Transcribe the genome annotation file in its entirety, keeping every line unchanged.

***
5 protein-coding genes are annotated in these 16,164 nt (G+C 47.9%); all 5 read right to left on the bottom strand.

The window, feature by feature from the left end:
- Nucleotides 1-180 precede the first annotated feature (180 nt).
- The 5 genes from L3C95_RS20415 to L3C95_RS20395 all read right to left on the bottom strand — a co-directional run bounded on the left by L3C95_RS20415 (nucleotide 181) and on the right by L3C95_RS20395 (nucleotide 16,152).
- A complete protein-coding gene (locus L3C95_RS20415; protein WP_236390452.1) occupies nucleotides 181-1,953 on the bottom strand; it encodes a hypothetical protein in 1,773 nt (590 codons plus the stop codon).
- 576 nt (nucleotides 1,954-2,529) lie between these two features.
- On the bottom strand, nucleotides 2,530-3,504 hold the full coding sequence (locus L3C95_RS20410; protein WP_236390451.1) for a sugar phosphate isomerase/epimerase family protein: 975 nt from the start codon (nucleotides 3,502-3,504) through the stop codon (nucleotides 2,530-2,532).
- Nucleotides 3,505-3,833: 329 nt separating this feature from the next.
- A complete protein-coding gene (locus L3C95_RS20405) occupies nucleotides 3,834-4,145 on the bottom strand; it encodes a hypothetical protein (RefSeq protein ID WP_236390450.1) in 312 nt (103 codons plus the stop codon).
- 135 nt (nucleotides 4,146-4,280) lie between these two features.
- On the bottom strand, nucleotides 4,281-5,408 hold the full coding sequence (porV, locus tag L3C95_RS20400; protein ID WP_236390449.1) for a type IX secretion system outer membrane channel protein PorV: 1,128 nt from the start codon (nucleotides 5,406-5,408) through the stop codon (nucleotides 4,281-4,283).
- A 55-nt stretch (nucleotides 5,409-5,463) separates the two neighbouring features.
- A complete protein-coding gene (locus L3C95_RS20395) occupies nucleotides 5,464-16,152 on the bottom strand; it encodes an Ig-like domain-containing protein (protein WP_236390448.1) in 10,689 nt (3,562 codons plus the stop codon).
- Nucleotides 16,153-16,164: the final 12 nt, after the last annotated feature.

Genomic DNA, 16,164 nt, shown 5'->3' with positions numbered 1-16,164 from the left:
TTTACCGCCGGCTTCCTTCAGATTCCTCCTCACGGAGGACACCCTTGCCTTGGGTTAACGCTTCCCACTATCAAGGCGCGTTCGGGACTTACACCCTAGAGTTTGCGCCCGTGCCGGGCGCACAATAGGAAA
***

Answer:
5 protein-coding genes are annotated in these 16,164 nt (G+C 47.9%); all 5 read right to left on the bottom strand.

The window, feature by feature from the left end:
- Nucleotides 1-180 precede the first annotated feature (180 nt).
- The 5 genes from L3C95_RS20415 to L3C95_RS20395 all read right to left on the bottom strand — a co-directional run bounded on the left by L3C95_RS20415 (nucleotide 181) and on the right by L3C95_RS20395 (nucleotide 16,152).
- A complete protein-coding gene (locus L3C95_RS20415; protein WP_236390452.1) occupies nucleotides 181-1,953 on the bottom strand; it encodes a hypothetical protein in 1,773 nt (590 codons plus the stop codon).
- 576 nt (nucleotides 1,954-2,529) lie between these two features.
- On the bottom strand, nucleotides 2,530-3,504 hold the full coding sequence (locus L3C95_RS20410; protein WP_236390451.1) for a sugar phosphate isomerase/epimerase family protein: 975 nt from the start codon (nucleotides 3,502-3,504) through the stop codon (nucleotides 2,530-2,532).
- Nucleotides 3,505-3,833: 329 nt separating this feature from the next.
- A complete protein-coding gene (locus L3C95_RS20405) occupies nucleotides 3,834-4,145 on the bottom strand; it encodes a hypothetical protein (RefSeq protein ID WP_236390450.1) in 312 nt (103 codons plus the stop codon).
- 135 nt (nucleotides 4,146-4,280) lie between these two features.
- On the bottom strand, nucleotides 4,281-5,408 hold the full coding sequence (porV, locus tag L3C95_RS20400; protein ID WP_236390449.1) for a type IX secretion system outer membrane channel protein PorV: 1,128 nt from the start codon (nucleotides 5,406-5,408) through the stop codon (nucleotides 4,281-4,283).
- A 55-nt stretch (nucleotides 5,409-5,463) separates the two neighbouring features.
- A complete protein-coding gene (locus L3C95_RS20395) occupies nucleotides 5,464-16,152 on the bottom strand; it encodes an Ig-like domain-containing protein (protein WP_236390448.1) in 10,689 nt (3,562 codons plus the stop codon).
- Nucleotides 16,153-16,164: the final 12 nt, after the last annotated feature.

Genomic DNA, 16,164 nt, shown 5'->3' with positions numbered 1-16,164 from the left:
TTTACCGCCGGCTTCCTTCAGATTCCTCCTCACGGAGGACACCCTTGCCTTGGGTTAACGCTTCCCACTATCAAGGCGCGTTCGGGACTTACACCCTAGAGTTTGCGCCCGTGCCGGGCGCACAATAGGAAA